Synesius, Homily 1
Synesius of Cyrene (c.370-c.413) was a Neo-Platonic philosopher who became bishop of Ptolemais in the Cyrenaica. He left behind a small corpus of texts that offer much information about daily life in Late Antiquity, and about the christianization of the Roman world.
Homily 1, on the occasion of Easter, is offered here in the translation by A. Fitzgerald. Synesius warns his audience against passing from fasting to food and drunkenness. His arguments are interesting, because he first mentions a philosophical argument ("it would be against reason"), whereas scriptural evidence is quoted almost as an afterthought - and actually not quite convincingly. The sermon starts with a good joke; the quotations are from Psalm 2.11 and 75.9.
 I shall not make this festal assembly a silent one, nor again one of many speeches. For, although it is God whom I honor in my speech, by bringing it to a speedy close I shall do what is pleasing to the assembled company.
 But in order that you may be a participant worthy of God in the festival, do not set your hearts on the pleasures of the table, passing from fasting to drunkenness. Offer to God a garlanded goblet of sober mixture.
 Our God is wisdom and reason. A bearer that confuses reflection, that disturbs the reasoning faculty, is quite alien to true reason.
 There is a recreation that is befitting to God, and there is one that befits evil spirits. Exult ye in the Lord in fear. When you feast, he says, be mindful of God, for it is then that most men slip into sin. When the body is well nourished and grows fleshy, it deflects the soul's judgment. In the hand of the Lord there is a cup of unmixed wine filled with a mixture, and he pours from this vessel into that, but the dregs of it have not been drained. Drink thou of that cup, and thou hast become worthy of the banquet of the bridegroom. The cup is beneficial, full of wine, and once sought, is worthy to raise us to Mind.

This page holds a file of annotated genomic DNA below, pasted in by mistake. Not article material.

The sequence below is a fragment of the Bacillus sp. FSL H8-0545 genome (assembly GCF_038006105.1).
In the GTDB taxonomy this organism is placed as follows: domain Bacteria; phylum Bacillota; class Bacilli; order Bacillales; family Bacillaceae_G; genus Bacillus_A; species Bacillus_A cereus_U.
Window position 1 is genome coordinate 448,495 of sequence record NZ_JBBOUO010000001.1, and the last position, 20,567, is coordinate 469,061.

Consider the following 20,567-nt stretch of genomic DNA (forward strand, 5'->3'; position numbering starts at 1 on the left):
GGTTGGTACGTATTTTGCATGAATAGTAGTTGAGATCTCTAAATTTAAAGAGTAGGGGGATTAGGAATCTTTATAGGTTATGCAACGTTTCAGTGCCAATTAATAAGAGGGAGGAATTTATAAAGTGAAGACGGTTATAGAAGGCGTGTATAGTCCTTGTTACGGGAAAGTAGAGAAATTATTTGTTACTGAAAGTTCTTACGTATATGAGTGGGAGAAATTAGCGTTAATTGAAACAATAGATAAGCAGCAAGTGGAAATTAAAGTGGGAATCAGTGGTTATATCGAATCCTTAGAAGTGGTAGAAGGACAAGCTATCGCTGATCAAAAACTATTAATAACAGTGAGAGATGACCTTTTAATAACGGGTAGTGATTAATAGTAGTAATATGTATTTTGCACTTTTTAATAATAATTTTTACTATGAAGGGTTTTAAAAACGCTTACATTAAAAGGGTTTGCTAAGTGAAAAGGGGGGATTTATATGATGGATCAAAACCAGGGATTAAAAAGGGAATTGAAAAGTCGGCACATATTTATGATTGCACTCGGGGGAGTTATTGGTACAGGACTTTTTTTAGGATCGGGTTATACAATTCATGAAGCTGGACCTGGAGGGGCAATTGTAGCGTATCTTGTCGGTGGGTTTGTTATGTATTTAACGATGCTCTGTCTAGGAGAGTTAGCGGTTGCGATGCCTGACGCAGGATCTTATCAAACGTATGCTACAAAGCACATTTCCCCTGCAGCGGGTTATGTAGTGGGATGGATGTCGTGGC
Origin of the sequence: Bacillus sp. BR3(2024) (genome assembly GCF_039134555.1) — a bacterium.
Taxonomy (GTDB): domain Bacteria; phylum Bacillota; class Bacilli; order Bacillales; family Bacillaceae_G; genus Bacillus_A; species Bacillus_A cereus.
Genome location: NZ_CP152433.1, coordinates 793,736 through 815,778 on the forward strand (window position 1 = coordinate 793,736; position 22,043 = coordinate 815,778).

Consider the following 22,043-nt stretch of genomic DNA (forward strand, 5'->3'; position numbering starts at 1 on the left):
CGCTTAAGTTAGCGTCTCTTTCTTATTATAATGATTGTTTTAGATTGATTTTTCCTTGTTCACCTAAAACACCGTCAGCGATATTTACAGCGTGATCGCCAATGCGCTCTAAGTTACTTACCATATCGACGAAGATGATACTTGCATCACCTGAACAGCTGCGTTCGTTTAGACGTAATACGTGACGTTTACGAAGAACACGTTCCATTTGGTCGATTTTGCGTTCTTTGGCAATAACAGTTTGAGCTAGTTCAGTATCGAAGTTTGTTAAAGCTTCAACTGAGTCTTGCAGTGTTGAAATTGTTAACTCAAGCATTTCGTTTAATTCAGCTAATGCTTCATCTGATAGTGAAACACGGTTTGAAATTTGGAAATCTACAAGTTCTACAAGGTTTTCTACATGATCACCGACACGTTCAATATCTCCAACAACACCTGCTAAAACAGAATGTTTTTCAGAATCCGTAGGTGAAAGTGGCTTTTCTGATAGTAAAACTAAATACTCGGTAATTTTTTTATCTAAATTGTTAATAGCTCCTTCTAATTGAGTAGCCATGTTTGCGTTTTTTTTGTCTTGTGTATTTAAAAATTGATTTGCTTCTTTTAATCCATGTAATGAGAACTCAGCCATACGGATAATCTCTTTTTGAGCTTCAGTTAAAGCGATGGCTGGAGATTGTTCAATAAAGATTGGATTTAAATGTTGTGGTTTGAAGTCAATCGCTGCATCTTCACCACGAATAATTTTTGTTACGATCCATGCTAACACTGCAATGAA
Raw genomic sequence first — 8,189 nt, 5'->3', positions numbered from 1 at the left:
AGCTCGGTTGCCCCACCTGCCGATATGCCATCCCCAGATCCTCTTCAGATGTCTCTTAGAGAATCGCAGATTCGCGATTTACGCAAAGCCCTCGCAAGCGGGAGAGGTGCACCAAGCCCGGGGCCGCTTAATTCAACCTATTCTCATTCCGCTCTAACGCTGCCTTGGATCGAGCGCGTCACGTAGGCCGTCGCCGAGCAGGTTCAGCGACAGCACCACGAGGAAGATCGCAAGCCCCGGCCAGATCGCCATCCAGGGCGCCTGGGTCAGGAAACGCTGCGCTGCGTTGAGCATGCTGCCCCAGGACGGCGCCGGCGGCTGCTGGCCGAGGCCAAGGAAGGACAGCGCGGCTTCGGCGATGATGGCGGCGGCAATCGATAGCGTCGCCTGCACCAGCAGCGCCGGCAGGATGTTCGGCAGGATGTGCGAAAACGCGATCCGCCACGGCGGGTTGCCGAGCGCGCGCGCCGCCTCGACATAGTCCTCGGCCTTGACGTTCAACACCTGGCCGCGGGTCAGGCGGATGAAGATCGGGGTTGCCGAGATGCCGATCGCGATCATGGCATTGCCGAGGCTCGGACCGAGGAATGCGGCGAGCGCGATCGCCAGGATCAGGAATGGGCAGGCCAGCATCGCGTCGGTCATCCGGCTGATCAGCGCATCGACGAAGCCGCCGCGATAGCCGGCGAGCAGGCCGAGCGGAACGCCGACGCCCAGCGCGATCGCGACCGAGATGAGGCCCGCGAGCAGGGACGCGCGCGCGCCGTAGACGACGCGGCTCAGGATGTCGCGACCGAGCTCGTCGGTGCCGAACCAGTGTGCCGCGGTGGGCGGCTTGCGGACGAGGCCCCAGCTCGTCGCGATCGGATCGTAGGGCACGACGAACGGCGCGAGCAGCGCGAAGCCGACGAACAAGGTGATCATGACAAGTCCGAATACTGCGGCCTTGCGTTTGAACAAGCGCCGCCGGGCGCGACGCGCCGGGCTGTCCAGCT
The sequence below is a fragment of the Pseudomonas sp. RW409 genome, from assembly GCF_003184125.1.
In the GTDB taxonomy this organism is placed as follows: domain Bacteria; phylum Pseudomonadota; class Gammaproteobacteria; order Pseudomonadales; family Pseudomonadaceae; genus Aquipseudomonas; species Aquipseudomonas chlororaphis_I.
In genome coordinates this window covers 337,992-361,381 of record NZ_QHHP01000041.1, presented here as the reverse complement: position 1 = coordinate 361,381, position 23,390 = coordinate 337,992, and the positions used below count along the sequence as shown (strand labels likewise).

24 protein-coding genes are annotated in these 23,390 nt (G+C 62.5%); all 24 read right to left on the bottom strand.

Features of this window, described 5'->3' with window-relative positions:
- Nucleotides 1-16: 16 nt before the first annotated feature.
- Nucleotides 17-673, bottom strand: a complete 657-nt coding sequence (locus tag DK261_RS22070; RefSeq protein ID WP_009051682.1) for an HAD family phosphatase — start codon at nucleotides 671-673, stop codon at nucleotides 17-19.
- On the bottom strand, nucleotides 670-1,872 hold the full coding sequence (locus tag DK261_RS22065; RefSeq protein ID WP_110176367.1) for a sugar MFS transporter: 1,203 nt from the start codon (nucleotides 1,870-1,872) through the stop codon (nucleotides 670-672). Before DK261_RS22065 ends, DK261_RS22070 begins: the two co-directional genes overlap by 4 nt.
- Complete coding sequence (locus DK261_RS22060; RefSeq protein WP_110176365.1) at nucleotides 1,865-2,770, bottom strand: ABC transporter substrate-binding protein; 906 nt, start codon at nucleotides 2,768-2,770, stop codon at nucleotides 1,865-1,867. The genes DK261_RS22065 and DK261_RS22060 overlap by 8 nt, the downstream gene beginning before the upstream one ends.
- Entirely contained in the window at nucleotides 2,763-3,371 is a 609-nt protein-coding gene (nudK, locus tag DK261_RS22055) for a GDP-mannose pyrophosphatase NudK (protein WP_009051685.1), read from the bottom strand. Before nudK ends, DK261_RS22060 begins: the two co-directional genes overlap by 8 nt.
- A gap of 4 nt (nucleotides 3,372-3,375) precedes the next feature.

And indeed the passage is quite clear, though many things fall a little short of comprehension. A drinking cup is full of a mixture in unmixed wine. And he poured from this vessel into that. If it was of unmixed wine, how is it full of a mixture, and if it is one, how did he pour it from this to that?
 The words seem to be altogether nonsensical; not so, however, if really understood. God has no interest in divinely inspired diction. The divine spirit disdains literary pettiness. Dost thou desire to behold the harmony of this discord? Concerning what sort of cup is he speaking? It is the word which we have from God, freely offered by God to men in the Old Testament and the New, for by this drink is our soul watered. Inasmuch as it is a word, each of the two is unmixed, for even although a double word it is mixed together, for what has been compounded out of the two is one, a perfection of Gnosis. The Old Testament contained the promise, and the New revealed the apostle, and the phrase, "he poured from this into that" shadows the succession of the teachers of the law, that of Moses and that of the Lord, and the cup is one, for one Spirit has breathed both on the prophet and the apostle, and like good painters, He sketched out, in days of old, and thereafter exactly portrayed, the parts of the Gnosis, "but the dregs of it have not been drained".